Looking at the exposure of more and more campgrounds adding park models to their sites. Bringing the outdoors to more and more people.
When Kampgrounds of America Chairman and CEO Jim Rogers appeared on CBS’s “Undercover Boss” last January 11, the show ranked first in actual viewers in both the 25-54 and 18-49 age groups. The show provided an immediate boost to website traffic to KOA.com, which saw a 128 percent increase visits compared to the same period a year earlier.
The show also exposed 9.5 million Americans to KOA’s park models, which the Billings, Mont.-based company markets as “Deluxe Cabins.”
The units, designed to KOA specifications by Phoenix, Ariz.-based Cavco Industries and other companies, come equipped with stoves and refrigerators, high-quality mattresses and linens as well as flat screen TVs. Most units come equipped with lofts, which are popular with families with kids. They also have porches, outside barbecue grills and fire rings, which enable families to enjoy stories and s’mores around the campfire, while still have convenient access to the comforts of home.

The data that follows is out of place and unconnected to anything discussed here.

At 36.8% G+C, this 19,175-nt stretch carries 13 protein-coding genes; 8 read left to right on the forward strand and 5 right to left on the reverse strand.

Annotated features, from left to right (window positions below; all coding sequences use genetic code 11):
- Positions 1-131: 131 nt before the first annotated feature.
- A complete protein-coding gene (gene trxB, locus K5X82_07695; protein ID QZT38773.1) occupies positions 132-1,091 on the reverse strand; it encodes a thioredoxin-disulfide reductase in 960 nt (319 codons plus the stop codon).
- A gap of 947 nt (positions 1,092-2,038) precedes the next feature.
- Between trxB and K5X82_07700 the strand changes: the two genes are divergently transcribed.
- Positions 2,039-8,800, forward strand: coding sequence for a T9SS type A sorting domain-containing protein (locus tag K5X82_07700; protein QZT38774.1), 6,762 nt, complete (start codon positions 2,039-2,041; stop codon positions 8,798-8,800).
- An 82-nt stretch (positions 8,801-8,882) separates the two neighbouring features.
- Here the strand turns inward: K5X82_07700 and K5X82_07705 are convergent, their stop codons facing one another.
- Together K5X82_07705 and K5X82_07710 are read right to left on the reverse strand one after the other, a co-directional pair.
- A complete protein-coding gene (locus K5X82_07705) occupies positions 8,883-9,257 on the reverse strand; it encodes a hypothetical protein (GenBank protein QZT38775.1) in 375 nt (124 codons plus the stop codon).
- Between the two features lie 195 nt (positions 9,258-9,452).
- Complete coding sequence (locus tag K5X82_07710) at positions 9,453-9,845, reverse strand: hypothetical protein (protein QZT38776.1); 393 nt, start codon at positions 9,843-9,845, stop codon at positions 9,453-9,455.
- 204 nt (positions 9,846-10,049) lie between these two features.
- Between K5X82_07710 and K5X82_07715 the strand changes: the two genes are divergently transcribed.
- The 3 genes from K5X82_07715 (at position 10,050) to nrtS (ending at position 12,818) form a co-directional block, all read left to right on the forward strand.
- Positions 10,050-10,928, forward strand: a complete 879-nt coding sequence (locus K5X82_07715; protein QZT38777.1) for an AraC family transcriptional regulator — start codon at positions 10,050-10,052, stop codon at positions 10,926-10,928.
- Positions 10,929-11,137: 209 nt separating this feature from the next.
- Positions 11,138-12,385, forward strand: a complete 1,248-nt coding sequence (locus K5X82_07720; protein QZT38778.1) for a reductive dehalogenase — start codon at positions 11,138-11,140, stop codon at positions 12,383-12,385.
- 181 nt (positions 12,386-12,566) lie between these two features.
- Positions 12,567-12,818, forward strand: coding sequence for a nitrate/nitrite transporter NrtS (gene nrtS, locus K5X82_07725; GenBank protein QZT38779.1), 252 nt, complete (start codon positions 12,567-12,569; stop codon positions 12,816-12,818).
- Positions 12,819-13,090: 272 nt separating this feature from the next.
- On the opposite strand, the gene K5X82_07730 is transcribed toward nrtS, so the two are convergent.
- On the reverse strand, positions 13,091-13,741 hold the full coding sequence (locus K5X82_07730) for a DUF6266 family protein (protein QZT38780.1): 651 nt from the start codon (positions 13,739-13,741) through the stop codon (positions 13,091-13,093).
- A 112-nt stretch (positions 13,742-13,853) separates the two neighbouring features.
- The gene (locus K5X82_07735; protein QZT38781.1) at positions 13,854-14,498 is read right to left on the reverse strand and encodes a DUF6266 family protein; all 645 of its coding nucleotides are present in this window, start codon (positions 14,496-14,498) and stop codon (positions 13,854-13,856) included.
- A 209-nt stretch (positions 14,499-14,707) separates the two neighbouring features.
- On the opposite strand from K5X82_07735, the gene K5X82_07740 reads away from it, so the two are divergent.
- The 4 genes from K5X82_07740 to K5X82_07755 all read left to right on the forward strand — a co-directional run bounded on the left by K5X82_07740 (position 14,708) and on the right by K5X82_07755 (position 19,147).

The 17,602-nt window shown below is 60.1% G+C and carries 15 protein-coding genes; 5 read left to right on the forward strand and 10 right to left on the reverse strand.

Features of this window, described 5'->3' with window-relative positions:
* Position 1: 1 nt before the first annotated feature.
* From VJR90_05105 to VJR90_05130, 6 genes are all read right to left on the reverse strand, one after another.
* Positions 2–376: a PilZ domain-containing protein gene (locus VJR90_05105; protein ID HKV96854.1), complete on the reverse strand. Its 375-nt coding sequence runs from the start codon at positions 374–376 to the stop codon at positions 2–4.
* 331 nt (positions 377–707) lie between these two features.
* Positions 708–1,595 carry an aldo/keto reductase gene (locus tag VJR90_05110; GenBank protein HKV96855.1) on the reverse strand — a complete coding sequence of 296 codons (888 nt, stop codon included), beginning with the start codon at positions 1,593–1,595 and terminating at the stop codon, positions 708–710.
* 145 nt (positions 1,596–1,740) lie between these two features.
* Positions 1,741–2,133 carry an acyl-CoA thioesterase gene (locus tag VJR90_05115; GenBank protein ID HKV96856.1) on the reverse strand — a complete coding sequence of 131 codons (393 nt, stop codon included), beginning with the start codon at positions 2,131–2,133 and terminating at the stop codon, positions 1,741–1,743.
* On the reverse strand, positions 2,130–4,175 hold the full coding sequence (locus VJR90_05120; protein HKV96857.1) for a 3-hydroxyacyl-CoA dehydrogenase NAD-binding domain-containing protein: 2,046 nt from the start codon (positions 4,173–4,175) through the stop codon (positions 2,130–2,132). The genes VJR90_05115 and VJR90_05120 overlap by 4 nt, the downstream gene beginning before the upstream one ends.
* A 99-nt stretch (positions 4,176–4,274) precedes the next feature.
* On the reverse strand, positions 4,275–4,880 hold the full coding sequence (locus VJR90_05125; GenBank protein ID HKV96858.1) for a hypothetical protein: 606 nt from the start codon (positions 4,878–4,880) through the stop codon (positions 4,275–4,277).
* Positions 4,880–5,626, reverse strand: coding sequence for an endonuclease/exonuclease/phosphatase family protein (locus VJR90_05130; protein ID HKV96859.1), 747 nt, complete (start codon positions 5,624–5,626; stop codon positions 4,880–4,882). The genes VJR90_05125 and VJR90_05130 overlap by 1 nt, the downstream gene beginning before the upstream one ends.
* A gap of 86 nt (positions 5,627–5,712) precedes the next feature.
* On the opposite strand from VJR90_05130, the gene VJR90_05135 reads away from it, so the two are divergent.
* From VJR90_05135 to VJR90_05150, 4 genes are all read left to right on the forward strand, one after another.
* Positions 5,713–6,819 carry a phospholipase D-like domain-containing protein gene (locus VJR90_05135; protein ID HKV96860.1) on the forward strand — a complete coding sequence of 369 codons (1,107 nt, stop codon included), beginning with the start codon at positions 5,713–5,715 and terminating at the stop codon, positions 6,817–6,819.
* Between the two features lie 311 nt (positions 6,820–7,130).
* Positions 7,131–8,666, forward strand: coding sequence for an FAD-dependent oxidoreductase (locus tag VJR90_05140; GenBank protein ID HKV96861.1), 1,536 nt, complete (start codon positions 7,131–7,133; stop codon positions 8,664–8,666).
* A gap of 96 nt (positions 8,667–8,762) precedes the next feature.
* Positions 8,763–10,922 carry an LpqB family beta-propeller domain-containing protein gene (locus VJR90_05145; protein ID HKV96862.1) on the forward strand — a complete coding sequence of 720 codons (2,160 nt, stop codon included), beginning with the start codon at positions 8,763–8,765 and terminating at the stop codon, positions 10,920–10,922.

“We opened up the door to a whole new audience,”
Rogers said in a recent interview, adding that millions of Americans never knew that they could stay in rental units in campgrounds before. Now they do. Campgrounds across North America have been stepping up their investments in park model rental accommodations in recent years, but none have done so more than KOA, which now has about 1,800 park model rental units at roughly 300 campgrounds across the U.S. and Canada.
“We are seeing a whole bunch of new parks adding park models for the first time this year,” said Mike Atkinson, KOA’s director of lodging, adding, “We will be adding more and more Deluxe Cabins for the foreseeable future because park models make the camping experience attainable to the masses.”
Rogers, for his part, noted that our KOA Deluxe Cabins not only make campgrounds more accessible generally, but they help KOA attract a more ethnically diverse clientele.
“We don’t do well with ethnic populations in the outdoor world,” Rogers said. “But with our Deluxe Cabins, we’re already seeing African American, Hispanic and Asian usage being greater than for tents or RVs. So we can now begin to pursue greater diversity within the campground population.”